While on a trip to Thailand, a successful American businessman tries to radically change his life. Back in New York, his wife and daughter find their relationship with their live-in Filipino maid changing around them. At the same time, in the Philippines, the maid's family struggles to deal with her absence.
Gael García Bernal,
"Tallahatchie Bridge": With those two simple words, the powerful images of a lost innocence, a murky river and a mysterious suicide spring to mind. Scorning the demands of her overbearing ... See full summary »
A woman's life is derailed en route to a potentially lucrative summer job. When her car breaks down, and her dog is taken to the pound, the thin fabric of her financial situation comes apart, and she is led through a series of increasingly dire economic decisions. Written by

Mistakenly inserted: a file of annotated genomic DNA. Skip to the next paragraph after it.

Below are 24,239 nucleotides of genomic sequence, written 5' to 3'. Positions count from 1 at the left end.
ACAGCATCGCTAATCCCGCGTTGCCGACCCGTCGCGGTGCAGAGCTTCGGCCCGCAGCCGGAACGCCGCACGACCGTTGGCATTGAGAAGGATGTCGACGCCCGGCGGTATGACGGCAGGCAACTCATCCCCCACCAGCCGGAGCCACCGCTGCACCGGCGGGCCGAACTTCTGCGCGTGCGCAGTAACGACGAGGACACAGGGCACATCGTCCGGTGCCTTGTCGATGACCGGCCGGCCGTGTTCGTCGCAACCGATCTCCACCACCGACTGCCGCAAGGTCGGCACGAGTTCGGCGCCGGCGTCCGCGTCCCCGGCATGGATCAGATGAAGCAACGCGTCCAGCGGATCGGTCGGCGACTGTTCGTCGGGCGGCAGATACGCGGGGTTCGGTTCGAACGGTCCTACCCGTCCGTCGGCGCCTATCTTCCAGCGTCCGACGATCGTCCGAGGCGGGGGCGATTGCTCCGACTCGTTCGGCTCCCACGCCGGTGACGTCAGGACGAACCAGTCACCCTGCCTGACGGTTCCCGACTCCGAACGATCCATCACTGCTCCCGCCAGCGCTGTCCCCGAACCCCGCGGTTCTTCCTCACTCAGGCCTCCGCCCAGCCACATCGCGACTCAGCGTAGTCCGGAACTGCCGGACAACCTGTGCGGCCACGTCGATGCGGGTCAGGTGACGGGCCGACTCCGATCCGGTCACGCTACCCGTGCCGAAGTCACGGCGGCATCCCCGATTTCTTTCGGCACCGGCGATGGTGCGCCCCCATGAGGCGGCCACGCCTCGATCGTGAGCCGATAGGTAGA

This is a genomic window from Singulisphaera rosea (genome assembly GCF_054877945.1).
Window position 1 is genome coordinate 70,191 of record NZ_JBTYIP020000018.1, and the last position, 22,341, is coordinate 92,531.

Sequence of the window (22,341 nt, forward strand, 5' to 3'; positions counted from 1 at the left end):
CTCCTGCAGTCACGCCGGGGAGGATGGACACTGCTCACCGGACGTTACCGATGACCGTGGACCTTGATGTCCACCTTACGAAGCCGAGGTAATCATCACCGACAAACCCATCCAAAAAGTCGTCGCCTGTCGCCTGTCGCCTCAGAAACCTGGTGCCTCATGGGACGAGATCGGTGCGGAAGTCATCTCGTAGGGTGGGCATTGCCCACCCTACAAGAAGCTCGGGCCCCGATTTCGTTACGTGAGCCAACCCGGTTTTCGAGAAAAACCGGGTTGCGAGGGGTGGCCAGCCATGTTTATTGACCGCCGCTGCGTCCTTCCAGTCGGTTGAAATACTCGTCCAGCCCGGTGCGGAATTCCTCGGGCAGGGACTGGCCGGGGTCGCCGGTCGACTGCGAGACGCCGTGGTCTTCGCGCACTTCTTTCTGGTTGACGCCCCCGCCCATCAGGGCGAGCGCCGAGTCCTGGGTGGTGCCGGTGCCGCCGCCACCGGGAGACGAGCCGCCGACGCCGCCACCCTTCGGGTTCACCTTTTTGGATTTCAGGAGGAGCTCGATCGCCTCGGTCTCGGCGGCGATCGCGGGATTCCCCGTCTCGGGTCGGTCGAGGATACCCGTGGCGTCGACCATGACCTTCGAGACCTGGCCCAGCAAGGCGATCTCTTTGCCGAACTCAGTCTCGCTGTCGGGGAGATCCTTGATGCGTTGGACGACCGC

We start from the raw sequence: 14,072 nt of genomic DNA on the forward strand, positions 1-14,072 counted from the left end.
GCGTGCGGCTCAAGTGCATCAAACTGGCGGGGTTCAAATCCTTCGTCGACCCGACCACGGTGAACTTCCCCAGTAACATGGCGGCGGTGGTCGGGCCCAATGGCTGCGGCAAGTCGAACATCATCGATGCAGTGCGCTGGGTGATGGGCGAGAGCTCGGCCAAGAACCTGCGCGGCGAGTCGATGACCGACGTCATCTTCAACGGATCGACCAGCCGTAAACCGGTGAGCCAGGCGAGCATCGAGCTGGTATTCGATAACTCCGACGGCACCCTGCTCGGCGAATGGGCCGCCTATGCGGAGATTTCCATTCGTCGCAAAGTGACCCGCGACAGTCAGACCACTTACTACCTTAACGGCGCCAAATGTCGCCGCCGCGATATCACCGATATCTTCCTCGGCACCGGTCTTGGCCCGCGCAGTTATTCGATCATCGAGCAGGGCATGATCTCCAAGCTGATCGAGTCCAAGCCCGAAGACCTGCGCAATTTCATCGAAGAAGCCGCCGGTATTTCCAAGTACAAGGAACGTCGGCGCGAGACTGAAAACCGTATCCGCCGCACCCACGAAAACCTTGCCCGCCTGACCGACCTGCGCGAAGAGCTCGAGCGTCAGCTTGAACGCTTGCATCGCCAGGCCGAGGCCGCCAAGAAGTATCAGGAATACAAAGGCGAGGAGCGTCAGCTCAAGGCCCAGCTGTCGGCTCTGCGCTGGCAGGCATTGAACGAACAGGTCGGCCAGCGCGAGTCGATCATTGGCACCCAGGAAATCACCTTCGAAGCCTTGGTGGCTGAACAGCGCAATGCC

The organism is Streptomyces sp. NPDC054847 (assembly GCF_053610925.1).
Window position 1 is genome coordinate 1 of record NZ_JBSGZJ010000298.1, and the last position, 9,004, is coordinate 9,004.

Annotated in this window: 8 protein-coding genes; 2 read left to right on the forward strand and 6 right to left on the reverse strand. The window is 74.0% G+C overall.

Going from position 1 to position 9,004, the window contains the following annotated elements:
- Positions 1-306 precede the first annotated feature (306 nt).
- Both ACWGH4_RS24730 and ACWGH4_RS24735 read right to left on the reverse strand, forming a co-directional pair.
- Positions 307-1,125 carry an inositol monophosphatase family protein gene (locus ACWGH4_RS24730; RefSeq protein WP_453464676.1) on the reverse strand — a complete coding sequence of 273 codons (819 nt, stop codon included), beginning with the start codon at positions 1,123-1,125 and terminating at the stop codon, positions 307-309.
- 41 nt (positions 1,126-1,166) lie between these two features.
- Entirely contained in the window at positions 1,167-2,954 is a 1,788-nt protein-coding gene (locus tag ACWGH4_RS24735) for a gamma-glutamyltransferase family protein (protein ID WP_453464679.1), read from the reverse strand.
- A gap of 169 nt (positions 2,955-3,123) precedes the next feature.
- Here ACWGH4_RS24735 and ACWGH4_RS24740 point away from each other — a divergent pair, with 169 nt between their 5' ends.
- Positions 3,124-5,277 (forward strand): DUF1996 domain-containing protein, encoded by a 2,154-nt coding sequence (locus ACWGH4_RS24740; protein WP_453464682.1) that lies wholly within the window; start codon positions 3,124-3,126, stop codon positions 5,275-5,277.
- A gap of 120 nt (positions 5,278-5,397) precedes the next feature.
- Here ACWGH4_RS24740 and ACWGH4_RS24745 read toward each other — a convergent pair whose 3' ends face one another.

To say that this film is spare is to be generous; and, to whatever extent actors become their characters, Michelle Williams becomes Wendy, a young woman that is hanging by a thread. Wendy is doing her best, with little support and money, to survive day to day and to maintain her dignity. Along the way she loses her dog Lucy, the only stable and loving relationship in her life. Ultimately, she is faced with making a heartbreaking decision that their mutual welfare will depend upon. As her car (and bed) breaks down and resources dwindle, she collects cans and bottles and shoplifts dog food. She encounters a group of homeless people making a fire, a self-righteous store clerk, a smug auto mechanic, a sympathetic security guard, and a psychotic drifter, among others. We see each of them from the perspective of a young woman on the verge of economic collapse and who is gradually being transformed into someone facing the possibility of homeless destitution. Wendy offers a lens through which we can see such a transformation evolve. All homeless people, unless born into this condition, were something and somewhere else first. Wendy is such a person. As the economy declines and more and more people retreat into survival mode, it will be harder for them, for us, to empathize with the Wendys of the world, young people with once bright futures now facing desperate and maybe devastating times. I have heard it said that empathy is the first hostage of survival. Wendy and Lucy is an important little film, a slice of life, that not enough people will see and that offers us a window on what more and more young people will be facing for some time to come. This film pleads with us not to close our eyes or turn our backs on them.
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